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Every day many of the country’s motorists take some sort of medication; it may be a simple pain killer or a more robust drug like a hay fever remedy. However, it seems that some drivers are not aware of the effects these tablets are having on their driving.
A recent report from the RAC foundation has revealed that many drivers do not read the warning labels on the bottles of pills. Some over the counter drugs can have an adverse effect on concentration and reaction times which could lead to an accident on the road.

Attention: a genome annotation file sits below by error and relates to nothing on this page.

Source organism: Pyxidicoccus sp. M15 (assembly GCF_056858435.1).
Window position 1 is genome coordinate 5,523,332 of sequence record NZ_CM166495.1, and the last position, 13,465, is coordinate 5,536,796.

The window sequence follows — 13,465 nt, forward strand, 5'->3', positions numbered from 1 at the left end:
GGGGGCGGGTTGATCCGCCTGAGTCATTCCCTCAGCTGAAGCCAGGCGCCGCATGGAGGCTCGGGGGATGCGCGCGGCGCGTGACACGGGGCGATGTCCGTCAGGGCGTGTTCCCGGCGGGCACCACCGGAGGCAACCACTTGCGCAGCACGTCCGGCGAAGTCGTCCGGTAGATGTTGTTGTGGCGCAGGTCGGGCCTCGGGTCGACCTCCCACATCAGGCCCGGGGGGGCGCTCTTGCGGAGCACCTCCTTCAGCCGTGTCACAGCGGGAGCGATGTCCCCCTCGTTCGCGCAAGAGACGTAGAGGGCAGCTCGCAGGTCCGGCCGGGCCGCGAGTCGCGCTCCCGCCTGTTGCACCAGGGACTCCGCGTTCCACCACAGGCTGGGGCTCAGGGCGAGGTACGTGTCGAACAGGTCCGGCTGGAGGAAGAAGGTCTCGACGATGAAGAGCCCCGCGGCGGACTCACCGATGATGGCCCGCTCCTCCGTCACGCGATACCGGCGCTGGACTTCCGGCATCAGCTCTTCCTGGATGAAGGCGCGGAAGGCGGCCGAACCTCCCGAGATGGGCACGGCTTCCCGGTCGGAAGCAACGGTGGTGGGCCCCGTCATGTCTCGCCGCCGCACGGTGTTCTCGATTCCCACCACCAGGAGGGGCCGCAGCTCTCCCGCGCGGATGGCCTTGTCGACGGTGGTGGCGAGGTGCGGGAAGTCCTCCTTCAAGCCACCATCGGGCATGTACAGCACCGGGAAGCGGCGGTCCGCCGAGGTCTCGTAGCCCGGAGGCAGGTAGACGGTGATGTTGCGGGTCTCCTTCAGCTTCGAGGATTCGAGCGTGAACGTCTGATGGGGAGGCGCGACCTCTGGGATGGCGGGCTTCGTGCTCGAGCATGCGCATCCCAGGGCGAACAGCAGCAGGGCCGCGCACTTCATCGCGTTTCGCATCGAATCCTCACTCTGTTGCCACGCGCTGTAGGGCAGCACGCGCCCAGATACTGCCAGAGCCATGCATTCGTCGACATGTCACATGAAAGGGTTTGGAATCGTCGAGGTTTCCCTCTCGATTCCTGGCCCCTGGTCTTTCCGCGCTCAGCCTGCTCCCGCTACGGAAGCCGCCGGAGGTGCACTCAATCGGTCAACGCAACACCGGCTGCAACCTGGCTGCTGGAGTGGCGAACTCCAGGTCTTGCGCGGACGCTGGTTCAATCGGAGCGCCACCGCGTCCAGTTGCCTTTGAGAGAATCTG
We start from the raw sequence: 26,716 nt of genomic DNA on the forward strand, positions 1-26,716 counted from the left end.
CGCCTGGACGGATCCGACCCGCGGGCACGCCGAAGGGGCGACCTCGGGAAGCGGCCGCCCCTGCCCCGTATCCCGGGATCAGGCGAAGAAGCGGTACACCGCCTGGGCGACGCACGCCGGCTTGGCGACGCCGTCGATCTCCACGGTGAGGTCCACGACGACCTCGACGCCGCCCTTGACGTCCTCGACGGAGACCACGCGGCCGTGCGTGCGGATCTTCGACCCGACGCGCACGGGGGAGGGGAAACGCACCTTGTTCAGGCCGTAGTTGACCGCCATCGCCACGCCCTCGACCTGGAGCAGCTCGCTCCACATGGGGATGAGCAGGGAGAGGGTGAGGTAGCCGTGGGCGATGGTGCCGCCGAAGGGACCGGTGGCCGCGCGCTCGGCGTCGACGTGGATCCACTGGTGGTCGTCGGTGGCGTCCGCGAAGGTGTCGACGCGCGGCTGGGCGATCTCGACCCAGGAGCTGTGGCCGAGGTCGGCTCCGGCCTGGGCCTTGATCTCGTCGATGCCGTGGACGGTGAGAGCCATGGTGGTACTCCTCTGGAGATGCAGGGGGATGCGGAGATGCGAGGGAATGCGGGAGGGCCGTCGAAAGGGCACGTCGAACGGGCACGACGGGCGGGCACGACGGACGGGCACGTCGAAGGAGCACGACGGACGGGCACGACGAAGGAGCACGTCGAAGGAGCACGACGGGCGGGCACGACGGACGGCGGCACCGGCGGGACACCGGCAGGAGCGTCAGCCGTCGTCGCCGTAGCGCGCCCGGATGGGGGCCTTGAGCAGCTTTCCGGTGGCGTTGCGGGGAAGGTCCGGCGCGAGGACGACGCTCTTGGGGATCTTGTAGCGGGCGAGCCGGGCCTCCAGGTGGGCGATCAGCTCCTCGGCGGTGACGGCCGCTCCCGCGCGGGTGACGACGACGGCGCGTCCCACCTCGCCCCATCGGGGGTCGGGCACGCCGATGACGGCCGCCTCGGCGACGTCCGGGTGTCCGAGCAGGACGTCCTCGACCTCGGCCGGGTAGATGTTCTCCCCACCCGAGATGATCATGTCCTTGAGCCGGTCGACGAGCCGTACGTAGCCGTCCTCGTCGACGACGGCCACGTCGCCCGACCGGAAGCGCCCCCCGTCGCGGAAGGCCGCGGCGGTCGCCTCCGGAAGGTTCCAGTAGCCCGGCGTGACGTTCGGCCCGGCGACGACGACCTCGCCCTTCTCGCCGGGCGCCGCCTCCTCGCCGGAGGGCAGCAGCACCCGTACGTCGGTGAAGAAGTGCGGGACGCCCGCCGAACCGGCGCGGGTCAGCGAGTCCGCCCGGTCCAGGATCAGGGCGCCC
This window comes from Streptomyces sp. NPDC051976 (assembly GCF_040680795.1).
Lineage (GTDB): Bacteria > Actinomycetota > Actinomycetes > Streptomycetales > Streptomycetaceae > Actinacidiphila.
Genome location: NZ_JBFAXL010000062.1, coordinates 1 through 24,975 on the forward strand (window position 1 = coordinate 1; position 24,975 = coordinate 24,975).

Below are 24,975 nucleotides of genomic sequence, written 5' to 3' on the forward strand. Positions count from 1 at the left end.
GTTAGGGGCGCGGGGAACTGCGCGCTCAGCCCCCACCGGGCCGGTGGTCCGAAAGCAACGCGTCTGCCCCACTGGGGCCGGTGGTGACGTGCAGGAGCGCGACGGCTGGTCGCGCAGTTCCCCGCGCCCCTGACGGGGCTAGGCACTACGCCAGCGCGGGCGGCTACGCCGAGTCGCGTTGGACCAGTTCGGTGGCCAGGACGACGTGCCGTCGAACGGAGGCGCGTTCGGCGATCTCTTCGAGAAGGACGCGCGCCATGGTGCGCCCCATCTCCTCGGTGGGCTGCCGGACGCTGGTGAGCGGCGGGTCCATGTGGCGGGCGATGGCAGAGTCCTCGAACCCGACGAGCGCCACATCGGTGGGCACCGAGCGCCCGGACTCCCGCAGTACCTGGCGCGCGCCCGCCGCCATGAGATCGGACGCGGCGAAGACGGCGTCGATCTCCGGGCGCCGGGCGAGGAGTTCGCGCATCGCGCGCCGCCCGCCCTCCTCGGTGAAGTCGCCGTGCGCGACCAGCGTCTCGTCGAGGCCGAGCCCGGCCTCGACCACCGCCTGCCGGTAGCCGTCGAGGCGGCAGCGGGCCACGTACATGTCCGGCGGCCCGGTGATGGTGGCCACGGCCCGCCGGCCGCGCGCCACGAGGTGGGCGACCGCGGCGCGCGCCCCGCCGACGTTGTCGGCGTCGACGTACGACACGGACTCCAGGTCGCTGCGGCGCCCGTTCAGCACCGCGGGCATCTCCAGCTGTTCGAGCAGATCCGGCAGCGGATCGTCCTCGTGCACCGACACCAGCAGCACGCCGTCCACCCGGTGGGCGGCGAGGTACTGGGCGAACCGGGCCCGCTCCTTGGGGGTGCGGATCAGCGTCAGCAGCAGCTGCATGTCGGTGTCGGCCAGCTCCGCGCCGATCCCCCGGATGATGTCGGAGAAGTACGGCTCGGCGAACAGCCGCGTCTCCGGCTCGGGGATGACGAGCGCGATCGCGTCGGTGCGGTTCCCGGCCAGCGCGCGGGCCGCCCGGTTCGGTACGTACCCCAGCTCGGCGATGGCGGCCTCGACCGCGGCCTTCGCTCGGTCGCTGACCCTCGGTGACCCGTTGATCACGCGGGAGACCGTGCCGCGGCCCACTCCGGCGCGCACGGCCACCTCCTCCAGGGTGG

The foundation is now calling for clearer, simpler warning labels for some over the counter drugs, particularly hay fever treatments which many motorists need to take in the summer months. It has been shown in other research that some hay fever medicines can have a greater effect on driving than alcohol.
"We believe that a clear, eye-catching system is needed to warn motorists about the risks of mixing certain medicines and driving," said an industry spokesperson.
"It is easy to believe that a medicine sold over the counter is a safe medicine, but motorists should always read the small print before taking to the road. We hope that the House of Commons will back this important bill."